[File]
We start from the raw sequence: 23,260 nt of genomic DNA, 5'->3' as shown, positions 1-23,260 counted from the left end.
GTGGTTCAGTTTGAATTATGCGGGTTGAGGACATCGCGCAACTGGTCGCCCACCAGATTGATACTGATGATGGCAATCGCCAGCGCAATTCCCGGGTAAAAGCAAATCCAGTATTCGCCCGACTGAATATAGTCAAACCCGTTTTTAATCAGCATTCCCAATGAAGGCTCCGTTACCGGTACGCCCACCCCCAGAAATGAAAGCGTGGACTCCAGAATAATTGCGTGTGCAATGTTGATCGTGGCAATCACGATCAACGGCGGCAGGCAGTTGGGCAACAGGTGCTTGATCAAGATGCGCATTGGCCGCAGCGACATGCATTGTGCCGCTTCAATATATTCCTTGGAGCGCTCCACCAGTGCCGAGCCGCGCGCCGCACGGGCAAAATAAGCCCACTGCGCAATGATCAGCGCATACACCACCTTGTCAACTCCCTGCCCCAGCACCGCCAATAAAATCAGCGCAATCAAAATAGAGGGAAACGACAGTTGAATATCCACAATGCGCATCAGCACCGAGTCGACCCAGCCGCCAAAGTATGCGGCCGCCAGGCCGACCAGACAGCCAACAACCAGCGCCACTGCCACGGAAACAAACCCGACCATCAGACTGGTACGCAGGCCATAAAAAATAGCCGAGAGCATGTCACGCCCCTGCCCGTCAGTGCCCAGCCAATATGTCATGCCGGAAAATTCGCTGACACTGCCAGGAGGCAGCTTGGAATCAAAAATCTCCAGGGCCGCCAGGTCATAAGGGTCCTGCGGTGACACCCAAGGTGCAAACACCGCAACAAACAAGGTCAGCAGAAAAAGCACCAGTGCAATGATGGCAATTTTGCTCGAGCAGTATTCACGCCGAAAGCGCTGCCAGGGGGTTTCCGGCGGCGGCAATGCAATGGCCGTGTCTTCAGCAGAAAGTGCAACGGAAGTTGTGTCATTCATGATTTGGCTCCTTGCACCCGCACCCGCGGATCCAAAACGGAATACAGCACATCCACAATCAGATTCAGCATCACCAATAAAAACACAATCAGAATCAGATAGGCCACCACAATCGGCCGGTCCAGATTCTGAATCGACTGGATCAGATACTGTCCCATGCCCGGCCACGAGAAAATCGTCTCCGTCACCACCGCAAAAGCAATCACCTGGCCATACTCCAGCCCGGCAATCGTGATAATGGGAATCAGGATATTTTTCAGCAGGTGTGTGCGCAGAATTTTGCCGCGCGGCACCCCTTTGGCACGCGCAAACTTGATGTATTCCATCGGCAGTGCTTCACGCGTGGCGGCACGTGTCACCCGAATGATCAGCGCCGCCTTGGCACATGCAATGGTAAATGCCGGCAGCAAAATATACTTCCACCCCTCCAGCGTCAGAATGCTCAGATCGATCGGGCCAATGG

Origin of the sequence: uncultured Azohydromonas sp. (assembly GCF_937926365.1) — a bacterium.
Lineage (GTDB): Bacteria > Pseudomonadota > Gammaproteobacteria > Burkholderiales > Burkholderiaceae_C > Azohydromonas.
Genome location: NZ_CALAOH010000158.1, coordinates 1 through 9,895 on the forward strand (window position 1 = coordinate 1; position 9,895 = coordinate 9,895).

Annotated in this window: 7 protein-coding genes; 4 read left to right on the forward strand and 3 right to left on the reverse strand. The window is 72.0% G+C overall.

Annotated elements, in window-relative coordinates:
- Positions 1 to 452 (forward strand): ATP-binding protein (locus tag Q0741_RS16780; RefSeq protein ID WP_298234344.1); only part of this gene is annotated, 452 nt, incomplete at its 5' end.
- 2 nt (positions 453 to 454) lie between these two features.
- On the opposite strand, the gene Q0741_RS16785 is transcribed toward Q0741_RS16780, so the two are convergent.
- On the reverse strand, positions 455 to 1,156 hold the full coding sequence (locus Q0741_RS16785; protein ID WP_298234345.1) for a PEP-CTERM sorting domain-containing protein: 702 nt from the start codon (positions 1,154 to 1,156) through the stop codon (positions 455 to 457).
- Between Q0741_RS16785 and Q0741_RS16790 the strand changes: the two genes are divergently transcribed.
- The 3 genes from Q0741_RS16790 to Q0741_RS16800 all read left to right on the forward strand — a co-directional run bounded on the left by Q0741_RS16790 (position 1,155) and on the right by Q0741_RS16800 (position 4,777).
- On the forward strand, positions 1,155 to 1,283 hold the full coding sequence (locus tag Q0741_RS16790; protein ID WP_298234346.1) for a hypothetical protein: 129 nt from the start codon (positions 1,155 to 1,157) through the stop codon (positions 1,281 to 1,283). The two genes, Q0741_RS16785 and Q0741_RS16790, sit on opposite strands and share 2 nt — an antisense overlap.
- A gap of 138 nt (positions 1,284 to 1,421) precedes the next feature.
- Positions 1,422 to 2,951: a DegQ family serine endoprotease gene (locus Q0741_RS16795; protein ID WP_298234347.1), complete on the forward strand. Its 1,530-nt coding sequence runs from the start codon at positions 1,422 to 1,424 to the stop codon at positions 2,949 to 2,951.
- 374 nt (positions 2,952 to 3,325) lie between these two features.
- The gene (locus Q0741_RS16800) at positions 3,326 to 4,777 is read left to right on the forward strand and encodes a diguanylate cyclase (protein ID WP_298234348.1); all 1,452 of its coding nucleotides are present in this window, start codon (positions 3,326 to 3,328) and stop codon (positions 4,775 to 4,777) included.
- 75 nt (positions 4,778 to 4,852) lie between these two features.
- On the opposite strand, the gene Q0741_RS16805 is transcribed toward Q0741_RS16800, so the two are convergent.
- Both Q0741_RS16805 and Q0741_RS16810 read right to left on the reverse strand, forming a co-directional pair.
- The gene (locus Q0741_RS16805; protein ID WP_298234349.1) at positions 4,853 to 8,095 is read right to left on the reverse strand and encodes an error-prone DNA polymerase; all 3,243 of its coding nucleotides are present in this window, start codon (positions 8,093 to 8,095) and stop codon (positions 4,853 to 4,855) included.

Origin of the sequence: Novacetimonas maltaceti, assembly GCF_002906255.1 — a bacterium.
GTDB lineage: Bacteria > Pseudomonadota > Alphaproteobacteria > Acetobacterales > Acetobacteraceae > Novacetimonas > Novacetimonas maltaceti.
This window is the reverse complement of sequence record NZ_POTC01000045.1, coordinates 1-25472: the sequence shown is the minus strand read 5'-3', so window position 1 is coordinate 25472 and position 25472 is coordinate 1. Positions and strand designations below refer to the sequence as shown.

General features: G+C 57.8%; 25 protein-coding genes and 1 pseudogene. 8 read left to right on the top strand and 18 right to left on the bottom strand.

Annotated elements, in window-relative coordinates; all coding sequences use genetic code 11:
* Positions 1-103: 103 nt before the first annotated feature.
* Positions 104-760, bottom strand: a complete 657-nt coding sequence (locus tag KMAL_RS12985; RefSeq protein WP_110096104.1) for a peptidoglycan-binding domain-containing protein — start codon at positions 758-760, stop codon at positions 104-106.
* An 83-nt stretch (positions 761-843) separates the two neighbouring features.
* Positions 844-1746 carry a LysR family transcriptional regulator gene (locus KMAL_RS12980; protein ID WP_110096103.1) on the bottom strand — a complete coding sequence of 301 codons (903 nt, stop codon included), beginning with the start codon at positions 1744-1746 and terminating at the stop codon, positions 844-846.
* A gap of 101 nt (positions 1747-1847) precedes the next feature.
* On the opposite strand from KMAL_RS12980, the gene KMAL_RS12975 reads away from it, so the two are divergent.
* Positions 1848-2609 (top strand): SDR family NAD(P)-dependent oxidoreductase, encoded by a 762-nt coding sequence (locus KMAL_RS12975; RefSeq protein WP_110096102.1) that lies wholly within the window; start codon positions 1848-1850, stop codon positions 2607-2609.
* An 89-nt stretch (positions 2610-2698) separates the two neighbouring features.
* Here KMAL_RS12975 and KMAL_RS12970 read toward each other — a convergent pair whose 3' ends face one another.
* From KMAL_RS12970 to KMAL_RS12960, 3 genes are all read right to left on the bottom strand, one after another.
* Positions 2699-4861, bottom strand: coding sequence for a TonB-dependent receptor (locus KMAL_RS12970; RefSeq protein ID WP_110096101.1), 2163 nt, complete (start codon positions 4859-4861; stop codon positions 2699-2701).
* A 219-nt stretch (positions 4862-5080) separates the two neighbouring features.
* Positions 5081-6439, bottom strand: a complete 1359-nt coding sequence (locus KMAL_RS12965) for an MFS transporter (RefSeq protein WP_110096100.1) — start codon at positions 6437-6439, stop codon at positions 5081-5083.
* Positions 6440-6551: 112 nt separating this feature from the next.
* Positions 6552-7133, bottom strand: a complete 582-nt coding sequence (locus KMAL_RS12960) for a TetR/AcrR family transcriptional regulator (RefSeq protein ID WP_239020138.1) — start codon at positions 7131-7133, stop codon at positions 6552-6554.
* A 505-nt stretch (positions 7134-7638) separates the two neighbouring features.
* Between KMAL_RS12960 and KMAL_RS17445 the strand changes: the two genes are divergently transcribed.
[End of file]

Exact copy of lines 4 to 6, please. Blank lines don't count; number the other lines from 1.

Lineage (GTDB): Bacteria > Pseudomonadota > Gammaproteobacteria > Burkholderiales > Burkholderiaceae_C > Azohydromonas.
Genome location: NZ_CALAOH010000158.1, coordinates 1 through 9,895 on the forward strand (window position 1 = coordinate 1; position 9,895 = coordinate 9,895).

Annotated in this window: 7 protein-coding genes; 4 read left to right on the forward strand and 3 right to left on the reverse strand. The window is 72.0% G+C overall.